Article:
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Unrest in Xinjiang Leading to Extreme Measures

Foreign Policy Blogs, 12 August 2014

Local authorities in China’s restive Xinjiang region are going all out in their efforts to fight terrorism, including those in the northwestern city of Karamay, who are now banning people who wear veils, head scarves, a loose-fitting garment called a jilbab, clothing with the crescent moon and star, and those with long beards, from boarding buses. Authorities argue the rules are being implemented to help strengthen security during the 13th Xinjiang Sports Games, an athletics event which lasts until August 20, according to the Communist Party-run Karamay Daily. Karamay is a resource-rich city of some 450,000 people located in the northwest autonomous region of Xinjiang, home to the Muslim Uighur people who speak a Turkic language. The region has been beset for years by violence that the government blames on Islamist militants or separatists, who it says want an independent state called “East Turkestan,” or “Uyghuristan” modeled after neighboring Central Asian nations. Two “Eastern Turkestan Republics” survived between 1931-1934 and 1944-1949 before Mao Zedong took control and eventually conceded the title “Xinjiang Autonomous Region” in 1955, partly to win over Turkic speakers in the territory.

The ban in Karamay follows one of the worst incidents in years, when on July 28, the Xinjiang government reported 59 “terrorists” were gunned down by security forces in Shache county in Xinjiang’s far south, with 37 civilians killed in the attacks. Three days later, the government-appointed head of the Id Kah mosque in the far western city of Kashgar was killed after leading morning prayers.

Violence this year has been particularly disturbing, following a suicide bombing May 22 at a morning street market in Urumqi, which killed at least 39 people and wounded dozens. Other attacks include the stabbing of six people in May at a train station in Guangzhou, a suicide bombing at the end of April at the Urumqi train station, and stabbings at the Kunming train station in March. The violence has also included a fiery vehicle crash at Tiananmen Square in October.

In an effort to stem the violence, Beijing promised “copper walls and iron barriers” as well as “nets spread from the earth to the sky.” Authorities also is reaching out to informants, promising those who surrender and offer information about other suspects or criminal activities “will be given minor punishment or exempted from punishment” if they turn themselves in within 30 days. In July, authorities in Xinjiang’s capital Urumqi banned bus passengers from carrying items ranging from cigarette lighters to yogurt and water.

Following July’s attack, China is stepping up its efforts and offering more than 300 million yuan ($49 million) for residents who assist in a crackdown on “terrorists”. Already, authorities claimed to have recruited 30,000 volunteers to help encircle and hunt down ten terror suspects, and handed out 4.23 million yuan ($700,000) to individuals and government agencies who helped in the killing and capture of the suspected terrorists in Hotan prefecture last week.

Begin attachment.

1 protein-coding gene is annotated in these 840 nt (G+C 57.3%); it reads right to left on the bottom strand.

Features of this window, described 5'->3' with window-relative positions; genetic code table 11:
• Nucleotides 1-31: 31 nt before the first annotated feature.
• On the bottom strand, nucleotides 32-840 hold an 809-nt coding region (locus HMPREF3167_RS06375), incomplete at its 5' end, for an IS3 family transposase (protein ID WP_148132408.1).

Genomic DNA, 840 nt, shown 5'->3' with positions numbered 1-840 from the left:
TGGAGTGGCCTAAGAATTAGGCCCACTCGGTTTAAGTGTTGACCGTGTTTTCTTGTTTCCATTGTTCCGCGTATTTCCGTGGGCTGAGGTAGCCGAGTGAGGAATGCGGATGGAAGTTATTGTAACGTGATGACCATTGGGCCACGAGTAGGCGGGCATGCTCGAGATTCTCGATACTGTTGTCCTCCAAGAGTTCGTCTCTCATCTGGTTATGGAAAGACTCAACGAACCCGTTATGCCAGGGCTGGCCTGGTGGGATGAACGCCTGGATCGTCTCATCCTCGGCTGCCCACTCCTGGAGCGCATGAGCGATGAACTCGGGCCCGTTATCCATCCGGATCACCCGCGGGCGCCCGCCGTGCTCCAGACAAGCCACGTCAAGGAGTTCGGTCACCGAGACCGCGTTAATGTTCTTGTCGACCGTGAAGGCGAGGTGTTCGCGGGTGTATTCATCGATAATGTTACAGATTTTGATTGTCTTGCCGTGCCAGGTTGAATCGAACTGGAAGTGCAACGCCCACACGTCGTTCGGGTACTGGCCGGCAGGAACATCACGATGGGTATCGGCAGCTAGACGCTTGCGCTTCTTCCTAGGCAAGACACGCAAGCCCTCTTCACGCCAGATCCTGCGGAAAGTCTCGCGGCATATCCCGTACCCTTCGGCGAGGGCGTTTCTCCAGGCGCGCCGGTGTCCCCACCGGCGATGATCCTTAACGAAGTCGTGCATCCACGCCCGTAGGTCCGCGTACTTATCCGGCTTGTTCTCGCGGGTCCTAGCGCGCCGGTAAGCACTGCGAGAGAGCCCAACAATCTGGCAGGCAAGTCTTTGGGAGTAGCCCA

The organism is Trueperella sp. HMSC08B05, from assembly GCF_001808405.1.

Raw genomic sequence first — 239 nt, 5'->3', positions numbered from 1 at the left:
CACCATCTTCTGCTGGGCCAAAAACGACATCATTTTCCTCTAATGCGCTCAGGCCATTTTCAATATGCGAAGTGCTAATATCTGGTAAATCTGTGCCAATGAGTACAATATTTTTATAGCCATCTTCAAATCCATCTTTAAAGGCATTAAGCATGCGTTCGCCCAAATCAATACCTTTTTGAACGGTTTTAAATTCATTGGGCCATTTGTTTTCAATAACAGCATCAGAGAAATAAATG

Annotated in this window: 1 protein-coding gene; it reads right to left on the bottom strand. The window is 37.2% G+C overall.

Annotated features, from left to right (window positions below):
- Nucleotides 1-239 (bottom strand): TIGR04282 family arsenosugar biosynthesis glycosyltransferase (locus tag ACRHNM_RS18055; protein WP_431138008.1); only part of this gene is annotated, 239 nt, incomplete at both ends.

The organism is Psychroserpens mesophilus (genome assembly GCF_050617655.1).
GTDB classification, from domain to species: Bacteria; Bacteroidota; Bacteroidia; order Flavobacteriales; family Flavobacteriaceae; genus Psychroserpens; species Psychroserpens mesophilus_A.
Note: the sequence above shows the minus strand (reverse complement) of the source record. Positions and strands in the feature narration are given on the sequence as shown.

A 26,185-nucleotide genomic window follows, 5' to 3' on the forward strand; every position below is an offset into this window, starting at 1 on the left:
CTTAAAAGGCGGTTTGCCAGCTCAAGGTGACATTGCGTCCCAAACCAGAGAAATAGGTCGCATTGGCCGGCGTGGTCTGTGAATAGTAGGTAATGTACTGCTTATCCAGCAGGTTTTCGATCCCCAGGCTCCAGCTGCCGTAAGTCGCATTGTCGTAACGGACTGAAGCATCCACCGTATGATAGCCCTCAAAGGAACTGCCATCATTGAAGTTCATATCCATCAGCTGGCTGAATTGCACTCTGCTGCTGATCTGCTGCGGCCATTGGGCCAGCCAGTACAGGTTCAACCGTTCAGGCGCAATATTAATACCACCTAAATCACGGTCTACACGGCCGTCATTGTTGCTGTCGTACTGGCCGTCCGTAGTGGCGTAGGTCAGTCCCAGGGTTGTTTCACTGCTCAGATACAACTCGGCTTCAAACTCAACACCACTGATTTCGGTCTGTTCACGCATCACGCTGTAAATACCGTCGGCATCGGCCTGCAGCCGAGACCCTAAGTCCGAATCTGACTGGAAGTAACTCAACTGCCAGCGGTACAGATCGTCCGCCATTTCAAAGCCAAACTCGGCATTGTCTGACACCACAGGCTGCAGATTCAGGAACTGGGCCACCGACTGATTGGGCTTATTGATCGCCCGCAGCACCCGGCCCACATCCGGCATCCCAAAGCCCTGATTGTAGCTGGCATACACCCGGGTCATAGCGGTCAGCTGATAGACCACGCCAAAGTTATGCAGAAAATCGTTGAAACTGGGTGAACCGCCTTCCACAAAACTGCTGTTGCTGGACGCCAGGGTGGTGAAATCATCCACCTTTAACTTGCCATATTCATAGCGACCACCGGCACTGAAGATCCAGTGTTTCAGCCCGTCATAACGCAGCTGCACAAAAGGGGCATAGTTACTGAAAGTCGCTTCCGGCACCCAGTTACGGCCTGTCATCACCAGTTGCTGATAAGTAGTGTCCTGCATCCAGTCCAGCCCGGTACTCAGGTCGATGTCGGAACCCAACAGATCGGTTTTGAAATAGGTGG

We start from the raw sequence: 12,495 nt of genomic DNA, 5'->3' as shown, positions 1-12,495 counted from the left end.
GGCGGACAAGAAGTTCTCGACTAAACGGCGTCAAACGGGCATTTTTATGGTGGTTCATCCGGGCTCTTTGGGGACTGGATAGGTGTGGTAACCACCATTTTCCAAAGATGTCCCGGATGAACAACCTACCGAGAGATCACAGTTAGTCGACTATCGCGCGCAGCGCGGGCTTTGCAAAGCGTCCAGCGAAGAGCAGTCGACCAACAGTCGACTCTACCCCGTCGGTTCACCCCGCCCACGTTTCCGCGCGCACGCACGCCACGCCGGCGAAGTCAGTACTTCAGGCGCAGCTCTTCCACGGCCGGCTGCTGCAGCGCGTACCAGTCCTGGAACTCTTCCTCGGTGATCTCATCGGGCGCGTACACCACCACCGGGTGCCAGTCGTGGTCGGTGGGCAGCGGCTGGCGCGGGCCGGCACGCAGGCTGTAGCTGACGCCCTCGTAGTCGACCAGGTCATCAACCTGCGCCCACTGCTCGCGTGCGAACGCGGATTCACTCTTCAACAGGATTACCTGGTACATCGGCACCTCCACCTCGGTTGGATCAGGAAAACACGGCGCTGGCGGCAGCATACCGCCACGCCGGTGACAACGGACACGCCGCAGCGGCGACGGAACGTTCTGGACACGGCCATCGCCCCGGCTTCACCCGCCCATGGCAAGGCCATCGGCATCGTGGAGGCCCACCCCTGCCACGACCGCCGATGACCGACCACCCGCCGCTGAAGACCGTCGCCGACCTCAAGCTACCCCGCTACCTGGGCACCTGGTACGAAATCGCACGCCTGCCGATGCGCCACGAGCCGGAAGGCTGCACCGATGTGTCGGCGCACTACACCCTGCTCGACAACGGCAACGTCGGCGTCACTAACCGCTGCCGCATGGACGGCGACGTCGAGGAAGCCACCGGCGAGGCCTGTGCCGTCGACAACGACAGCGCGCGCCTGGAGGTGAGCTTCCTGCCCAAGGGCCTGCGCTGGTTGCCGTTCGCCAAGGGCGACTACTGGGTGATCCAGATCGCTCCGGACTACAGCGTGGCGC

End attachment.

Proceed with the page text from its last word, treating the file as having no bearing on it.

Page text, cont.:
While the above efforts have been partially successful in combating terrorism, local authorities may have gone a step to far in the zealous urge to prevent acts of terrorism. Exiled Uighur groups and human rights activists have long argued against repressive government policies in Xinjiang, claiming that increasing its control on the practice of Islam has only led to greater unrest.

Rights groups claim Beijing has reacted to the increased religiosity by smothering Xinjiang with additional security measures, and imposing restrictions on Uighur travel rights, culture and religious practices. Recent crackdowns have banned students from fasting during Ramadan, restricted religious teaching for children, and put limits on Uighur-language education. The ancient market city of Kashgar, on the old Silk Road, has seen vast historical neighborhoods demolished and rebuilt, angering local residents.

In a speech by President Xi Jinping in May, Xi stated that while teachings by religious leaders need to be grounded in patriotism, “law-abiding” worshippers must be protected as the ruling Communist Party cracks down on extremists. But these “law-abiding” worshipers deserve not only protection, but freedom to practice their religion, including the right as Muslims to wear veils, head scarves, jilbabs, clothing with the crescent moon and star, and to wear long beards.

But does the Karamay government really think it can stop or limit acts of terrorism on buses by banning Muslims who display their faith through the clothing they wear? One would think a better measure is to check every passenger’s belongings before allowing them to board, with or without beard. The ban will only lead to more discrimination against those innocent Uighurs and simply displace potential acts of terrorism to other venues. I hate to make slippery slope arguments, but if the ban is deemed successful at the end of the athletic event, are there any guaranties it will be removed?

The policy of the Karamay government smacks of clumsiness and desperation, much like the bans on fasting during Ramadan throughout the region, or the reports coming from Kashgar of a local initiative known as Project Beauty, where guards at mobile checkpoints detain women whose clothing looks too Islamic. Petty efforts such as these will do little to stop terrorism and will only add to the discontent, discrimination and alienation of an already marginalized Muslim Uighur population.